The Elders and Youth Conference kicked off in Anchorage today. This year’s theme is a call to action “Not in Our Smokehouse!”
A particular scent wafts out of the Dena’ina Convention Center Exhibit Hall these days.
“It smells like smoked fish!” exclaimed Elders and Youth participant Rochelle Adams as she stands outside the full-sized smokehouse that’s set up in the hall, visible from all angles. She says it makes her proud, and hungry.
“It represents so many things about our culture, and especially subsistence. And subsistence is so important because that’s what ties us to our land and our animals.”
Adams says she loves this year’s theme, “Not in Our Smokehouse,” because it melds modern, sassy comments with the sacred space of a smokehouse. She says it makes people laugh, but it also starts conversations.
Dewey Hoffman with First Alaskans says a teenager in Southeast Alaska at a basketball game first started saying it –a local version of “not in my house!” He says it struck the organizers as a good conversation starter.
“It shows a place of ownership. Our smokehouse is a metaphor for our communities. And even us as individuals, our own bodies, we have to maintain and protect what we have so we can stay strong and we have to take out what will weaken us and take us off path.”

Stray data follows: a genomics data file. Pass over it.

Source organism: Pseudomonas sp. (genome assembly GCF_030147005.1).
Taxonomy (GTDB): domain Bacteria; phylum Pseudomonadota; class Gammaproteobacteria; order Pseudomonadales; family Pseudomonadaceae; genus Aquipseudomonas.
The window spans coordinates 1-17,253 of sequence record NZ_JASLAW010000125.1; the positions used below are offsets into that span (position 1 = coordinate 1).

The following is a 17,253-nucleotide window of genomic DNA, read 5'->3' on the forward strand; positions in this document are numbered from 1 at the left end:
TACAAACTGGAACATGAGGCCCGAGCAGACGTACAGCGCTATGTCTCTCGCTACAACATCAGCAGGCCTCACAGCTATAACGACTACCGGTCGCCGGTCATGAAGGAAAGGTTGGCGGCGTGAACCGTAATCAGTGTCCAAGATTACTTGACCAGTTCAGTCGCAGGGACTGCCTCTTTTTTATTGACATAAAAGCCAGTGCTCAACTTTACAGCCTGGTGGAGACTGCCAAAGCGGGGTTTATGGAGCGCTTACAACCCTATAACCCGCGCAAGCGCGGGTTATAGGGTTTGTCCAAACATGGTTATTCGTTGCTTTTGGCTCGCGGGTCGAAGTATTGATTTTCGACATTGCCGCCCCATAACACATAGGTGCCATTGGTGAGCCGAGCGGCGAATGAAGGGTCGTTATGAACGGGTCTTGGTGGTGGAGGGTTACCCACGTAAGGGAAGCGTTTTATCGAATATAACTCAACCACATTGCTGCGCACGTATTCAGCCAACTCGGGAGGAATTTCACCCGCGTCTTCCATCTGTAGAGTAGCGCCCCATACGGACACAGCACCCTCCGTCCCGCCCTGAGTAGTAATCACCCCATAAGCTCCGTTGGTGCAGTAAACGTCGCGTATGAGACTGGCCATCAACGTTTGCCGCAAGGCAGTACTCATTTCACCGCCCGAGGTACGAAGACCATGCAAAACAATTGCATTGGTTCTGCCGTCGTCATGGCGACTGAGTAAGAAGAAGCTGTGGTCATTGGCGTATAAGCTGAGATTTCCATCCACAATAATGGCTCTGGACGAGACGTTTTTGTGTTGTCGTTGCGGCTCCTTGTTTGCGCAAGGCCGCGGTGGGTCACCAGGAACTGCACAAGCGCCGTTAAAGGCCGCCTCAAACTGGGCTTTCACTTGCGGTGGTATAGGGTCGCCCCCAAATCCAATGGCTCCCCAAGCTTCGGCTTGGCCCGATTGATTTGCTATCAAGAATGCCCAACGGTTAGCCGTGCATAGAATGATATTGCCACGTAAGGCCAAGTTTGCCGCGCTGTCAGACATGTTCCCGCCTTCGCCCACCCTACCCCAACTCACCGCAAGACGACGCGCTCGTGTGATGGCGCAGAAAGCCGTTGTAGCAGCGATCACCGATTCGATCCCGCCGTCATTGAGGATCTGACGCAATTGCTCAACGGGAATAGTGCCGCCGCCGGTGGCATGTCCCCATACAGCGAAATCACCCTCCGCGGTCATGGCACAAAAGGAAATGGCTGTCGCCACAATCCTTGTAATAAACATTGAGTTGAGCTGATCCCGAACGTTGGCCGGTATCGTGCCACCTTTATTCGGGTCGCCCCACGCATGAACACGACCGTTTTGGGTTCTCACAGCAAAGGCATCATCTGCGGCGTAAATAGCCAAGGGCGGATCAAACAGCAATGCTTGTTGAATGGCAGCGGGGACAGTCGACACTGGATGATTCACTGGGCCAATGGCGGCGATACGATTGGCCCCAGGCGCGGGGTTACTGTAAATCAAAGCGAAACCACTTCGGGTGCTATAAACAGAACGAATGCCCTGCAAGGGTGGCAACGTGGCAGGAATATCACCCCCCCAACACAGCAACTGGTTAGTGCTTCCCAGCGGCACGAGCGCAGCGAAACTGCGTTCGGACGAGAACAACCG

In the convention center, people are posting papers to a bulletin board highlighting what shouldn’t be in their smoke houses, things like suicide, abuse, violence, drugs, and forgetting culture.
But for youth keynote speaker Lacayah Engebretson, the focus is on what should be used to build the next generation’s smokehouses: both traditional culture and modern adaptations.
“Take everything you can from the smokehouse you’ve already been in and every smokehouse you enter from here on out,” she told the packed convention hall during her speech. “And preserve it and keep and remember it when you build your own. And when you do build your own, go ahead and add mosquito net and any new adaptations we can make.”
In her own life, Engerbertson is already doing that by dancing and serving as a cultural interpreter. She says to build a strong community, individuals have to become ‘doers’.
They need “to avoid saying what should be done and more just doing it. It shouldn’t be ‘this change needs to be made’ it should be ‘how can I make that change personal in my life’ and do it on a smaller scale and hope to start a ripple effect.”
One young conference participant, Ariana Tumanuval, says she didn’t know what a smokehouse was. She grew up in Anchorage and says her grandma smokes fish in a small box. But her reaction to the house in the exhibit hall was universal.
“It smells good!”
She says doing something in your community can be as small as helping someone get a drink of water. “It means like if someone needs help, just get up and help them with it without being asked to do it.”
The Elders and Youth Conference continues through Wednesday morning.